I have worked in the field of pediatric hospice and oncology for 17 plus years. I have seen a lot of joy, healing and survival. I have also seen a lot of pain, suffering and death. But today I am reflecting on the second. I read a blog post from a mother, Sarah, recounting her last day with her 7 year old son, Conner, who died this past week from Cystic Fibrosis. I found this blog through my friend Stacey who recently started blogging her experience as a 34 year old with CF.
Experiencing the death of a child is not new to me. Her story was familiar to others I have heard or been present for. But my reaction to it was new. I could not even read it at first. I saw the post and navigated away from the page because I knew it would be too much for me. Today I decided to read it in it’s entirety. I knew I would be sad, but I think I experienced it in a different way because of several reasons. First, my son is also 7 and I found myself thinking of him as I read Sarah’s words. Second, I have been through some trauma in my life and I find that sad things bring me much quicker to tears than they did before. Third, the part I did not expect, was that it made me think of my struggle with my weight and health. Odd, huh? Here’s why: I have been seriously thinking about my weight and it’s effect on my health. I have been increasingly concerned as I see my weight increasing and my belief that I am string enough to do anything about it decreasing. I have been thinking about what I will think if/when someday my weight causes life-threatening health complications. Will I look back on this time and say to myself, “You KNEW there was a problem and you did NOTHING about it?” Will I realize that this was a pivotal point in my life story and I did nothing? Will I regret that I did not make significant changes that would have dramatically changed my weight and health?
I think I would.
Regrets suck. Especially when you had the power to do something differently. A lot of the decisions I have made over the past five years have NOT resulted in regret. I have been proud of how I handled the implosion of my marriage, my decision to divorce and related issues. I have not had regrets because I made good choices.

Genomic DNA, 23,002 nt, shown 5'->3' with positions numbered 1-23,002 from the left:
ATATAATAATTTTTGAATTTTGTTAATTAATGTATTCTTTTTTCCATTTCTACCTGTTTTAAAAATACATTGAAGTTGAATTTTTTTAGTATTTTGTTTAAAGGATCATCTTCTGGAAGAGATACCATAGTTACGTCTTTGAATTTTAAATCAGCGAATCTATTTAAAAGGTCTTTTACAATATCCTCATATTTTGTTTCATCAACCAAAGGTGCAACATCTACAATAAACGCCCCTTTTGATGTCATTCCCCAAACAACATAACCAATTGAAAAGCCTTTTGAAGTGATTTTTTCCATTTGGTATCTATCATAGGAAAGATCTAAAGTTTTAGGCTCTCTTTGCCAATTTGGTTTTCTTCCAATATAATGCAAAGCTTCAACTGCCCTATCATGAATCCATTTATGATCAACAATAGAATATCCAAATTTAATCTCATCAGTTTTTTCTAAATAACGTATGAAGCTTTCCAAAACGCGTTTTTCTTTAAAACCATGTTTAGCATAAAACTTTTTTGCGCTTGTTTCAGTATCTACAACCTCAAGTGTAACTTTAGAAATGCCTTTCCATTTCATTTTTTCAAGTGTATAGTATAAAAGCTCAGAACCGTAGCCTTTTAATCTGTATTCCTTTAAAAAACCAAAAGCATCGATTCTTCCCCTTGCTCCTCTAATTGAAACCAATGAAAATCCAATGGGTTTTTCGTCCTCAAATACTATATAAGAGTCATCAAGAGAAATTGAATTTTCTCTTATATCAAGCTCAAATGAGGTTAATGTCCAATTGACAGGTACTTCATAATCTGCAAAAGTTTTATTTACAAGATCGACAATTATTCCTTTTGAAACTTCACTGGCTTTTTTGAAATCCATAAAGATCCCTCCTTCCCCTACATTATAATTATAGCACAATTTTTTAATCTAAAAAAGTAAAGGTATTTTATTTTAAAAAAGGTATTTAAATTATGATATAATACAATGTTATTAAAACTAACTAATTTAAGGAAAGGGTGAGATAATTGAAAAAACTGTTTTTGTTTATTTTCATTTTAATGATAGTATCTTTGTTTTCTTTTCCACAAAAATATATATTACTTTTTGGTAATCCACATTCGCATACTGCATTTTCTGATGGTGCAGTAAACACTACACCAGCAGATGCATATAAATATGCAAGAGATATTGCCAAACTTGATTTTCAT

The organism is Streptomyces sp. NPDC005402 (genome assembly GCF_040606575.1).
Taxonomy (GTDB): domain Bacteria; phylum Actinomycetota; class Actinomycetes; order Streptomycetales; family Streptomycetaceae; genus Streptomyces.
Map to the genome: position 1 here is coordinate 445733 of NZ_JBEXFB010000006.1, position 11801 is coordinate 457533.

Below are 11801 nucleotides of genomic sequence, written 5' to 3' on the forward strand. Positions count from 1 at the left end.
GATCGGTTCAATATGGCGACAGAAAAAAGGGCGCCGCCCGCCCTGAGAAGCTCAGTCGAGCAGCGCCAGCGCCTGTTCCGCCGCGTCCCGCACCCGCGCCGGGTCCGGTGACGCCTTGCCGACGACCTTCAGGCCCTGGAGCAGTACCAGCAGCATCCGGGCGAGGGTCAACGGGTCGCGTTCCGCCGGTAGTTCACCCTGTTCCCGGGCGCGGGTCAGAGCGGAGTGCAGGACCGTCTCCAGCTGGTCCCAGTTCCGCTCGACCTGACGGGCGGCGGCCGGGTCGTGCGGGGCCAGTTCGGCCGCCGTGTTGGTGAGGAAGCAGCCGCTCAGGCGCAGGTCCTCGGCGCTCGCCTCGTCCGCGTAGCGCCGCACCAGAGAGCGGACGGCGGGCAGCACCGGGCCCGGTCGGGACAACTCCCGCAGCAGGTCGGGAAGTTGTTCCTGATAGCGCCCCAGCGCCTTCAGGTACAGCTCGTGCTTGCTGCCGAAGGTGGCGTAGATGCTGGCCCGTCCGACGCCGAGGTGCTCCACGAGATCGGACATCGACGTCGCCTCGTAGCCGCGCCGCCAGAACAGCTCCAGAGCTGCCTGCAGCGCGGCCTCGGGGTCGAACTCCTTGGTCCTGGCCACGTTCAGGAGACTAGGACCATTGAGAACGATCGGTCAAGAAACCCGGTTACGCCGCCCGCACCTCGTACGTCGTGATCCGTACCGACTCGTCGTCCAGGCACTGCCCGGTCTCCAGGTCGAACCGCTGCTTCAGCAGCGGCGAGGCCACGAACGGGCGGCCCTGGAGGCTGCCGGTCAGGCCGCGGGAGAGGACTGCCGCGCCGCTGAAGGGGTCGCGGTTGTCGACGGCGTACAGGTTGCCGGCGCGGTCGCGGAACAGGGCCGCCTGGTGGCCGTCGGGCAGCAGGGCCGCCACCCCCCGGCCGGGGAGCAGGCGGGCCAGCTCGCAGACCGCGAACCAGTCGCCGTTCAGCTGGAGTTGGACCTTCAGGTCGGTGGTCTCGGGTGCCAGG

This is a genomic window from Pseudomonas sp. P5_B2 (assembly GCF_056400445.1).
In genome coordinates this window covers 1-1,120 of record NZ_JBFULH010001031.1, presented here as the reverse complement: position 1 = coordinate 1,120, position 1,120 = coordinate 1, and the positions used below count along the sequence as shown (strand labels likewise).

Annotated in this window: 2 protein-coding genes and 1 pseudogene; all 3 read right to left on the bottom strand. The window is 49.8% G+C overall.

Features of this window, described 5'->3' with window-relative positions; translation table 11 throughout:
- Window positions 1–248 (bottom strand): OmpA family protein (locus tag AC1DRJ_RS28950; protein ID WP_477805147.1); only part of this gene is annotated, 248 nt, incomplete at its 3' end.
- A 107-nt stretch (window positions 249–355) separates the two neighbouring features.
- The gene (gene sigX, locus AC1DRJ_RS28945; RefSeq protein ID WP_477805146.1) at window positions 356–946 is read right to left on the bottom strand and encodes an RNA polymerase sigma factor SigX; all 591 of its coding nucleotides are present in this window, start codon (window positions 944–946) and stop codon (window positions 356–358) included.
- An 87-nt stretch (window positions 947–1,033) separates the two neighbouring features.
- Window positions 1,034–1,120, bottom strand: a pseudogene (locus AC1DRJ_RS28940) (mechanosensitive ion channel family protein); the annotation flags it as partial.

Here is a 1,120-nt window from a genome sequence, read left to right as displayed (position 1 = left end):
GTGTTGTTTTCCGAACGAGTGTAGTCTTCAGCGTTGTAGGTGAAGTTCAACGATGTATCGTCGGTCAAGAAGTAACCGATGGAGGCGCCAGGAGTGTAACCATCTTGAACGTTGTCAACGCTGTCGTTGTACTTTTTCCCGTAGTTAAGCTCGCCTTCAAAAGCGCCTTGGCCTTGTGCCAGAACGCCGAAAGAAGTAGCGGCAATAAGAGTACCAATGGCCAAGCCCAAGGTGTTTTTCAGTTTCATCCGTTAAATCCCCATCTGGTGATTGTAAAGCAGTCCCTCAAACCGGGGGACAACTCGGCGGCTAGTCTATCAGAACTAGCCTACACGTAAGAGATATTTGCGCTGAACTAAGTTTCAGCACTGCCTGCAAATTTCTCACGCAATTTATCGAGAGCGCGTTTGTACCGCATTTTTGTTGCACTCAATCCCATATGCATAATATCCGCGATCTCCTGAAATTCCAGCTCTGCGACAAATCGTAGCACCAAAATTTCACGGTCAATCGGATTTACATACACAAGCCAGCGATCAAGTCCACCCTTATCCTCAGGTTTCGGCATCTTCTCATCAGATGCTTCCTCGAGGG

I talk to my son regularly about choices. I praise him when he makes good choices. I help him understand when he makes undesirable choices and help him learn from them so that he will be more equipped to make better choices in the future.
But here I am (the adult, the mother, the role model) making bad choice after bad choice about food and weight and exercise and health.
So, back to Conner and Sarah. As I read the story of her last hours with her son, I thought about life and death. I am my son’s only parent. I hope that he lives a long and healthy life – which will mean that he will have to grieve my death. That is a part of life. But I do not want it to be a premature death because I made bad choices.
So insert your favorite cliché here: This is where I put my money where my mouth is. No more excuses. (Cringing because I know I have said this before…)
I have a lot of reasons why I eat and why I am overweight. I have a lot of excuses. I will probably blog about those at a future date. But I only need one reason to get healthier: To live a long, healthy life…for me, and for my son.
The doubts are already surfacing….but I need to remember how I feel right now.